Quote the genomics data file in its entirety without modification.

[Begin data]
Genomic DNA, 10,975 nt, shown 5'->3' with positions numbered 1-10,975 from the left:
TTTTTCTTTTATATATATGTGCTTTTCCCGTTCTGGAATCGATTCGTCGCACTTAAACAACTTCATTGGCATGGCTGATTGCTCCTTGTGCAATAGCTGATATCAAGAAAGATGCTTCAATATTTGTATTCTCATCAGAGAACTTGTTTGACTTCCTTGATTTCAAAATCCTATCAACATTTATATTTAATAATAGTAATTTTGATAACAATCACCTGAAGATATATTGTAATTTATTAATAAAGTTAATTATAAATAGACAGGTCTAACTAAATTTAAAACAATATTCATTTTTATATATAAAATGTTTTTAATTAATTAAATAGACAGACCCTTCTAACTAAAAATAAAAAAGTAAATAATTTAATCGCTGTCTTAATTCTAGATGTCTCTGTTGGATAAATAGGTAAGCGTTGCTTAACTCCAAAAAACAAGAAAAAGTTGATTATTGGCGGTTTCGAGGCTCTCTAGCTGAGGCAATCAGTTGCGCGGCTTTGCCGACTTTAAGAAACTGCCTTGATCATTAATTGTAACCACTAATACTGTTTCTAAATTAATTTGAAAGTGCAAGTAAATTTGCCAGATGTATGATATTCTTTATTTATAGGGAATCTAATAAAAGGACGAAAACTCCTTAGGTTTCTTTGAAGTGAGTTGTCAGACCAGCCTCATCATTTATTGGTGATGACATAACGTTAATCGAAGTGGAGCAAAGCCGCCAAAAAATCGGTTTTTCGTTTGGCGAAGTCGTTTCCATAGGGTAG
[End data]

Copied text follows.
Genomic DNA, 10,975 nt, shown 5'->3' with positions numbered 1-10,975 from the left:
TTTTTCTTTTATATATATGTGCTTTTCCCGTTCTGGAATCGATTCGTCGCACTTAAACAACTTCATTGGCATGGCTGATTGCTCCTTGTGCAATAGCTGATATCAAGAAAGATGCTTCAATATTTGTATTCTCATCAGAGAACTTGTTTGACTTCCTTGATTTCAAAATCCTATCAACATTTATATTTAATAATAGTAATTTTGATAACAATCACCTGAAGATATATTGTAATTTATTAATAAAGTTAATTATAAATAGACAGGTCTAACTAAATTTAAAACAATATTCATTTTTATATATAAAATGTTTTTAATTAATTAAATAGACAGACCCTTCTAACTAAAAATAAAAAAGTAAATAATTTAATCGCTGTCTTAATTCTAGATGTCTCTGTTGGATAAATAGGTAAGCGTTGCTTAACTCCAAAAAACAAGAAAAAGTTGATTATTGGCGGTTTCGAGGCTCTCTAGCTGAGGCAATCAGTTGCGCGGCTTTGCCGACTTTAAGAAACTGCCTTGATCATTAATTGTAACCACTAATACTGTTTCTAAATTAATTTGAAAGTGCAAGTAAATTTGCCAGATGTATGATATTCTTTATTTATAGGGAATCTAATAAAAGGACGAAAACTCCTTAGGTTTCTTTGAAGTGAGTTGTCAGACCAGCCTCATCATTTATTGGTGATGACATAACGTTAATCGAAGTGGAGCAAAGCCGCCAAAAAATCGGTTTTTCGTTTGGCGAAGTCGTTTCCATAGGGTAG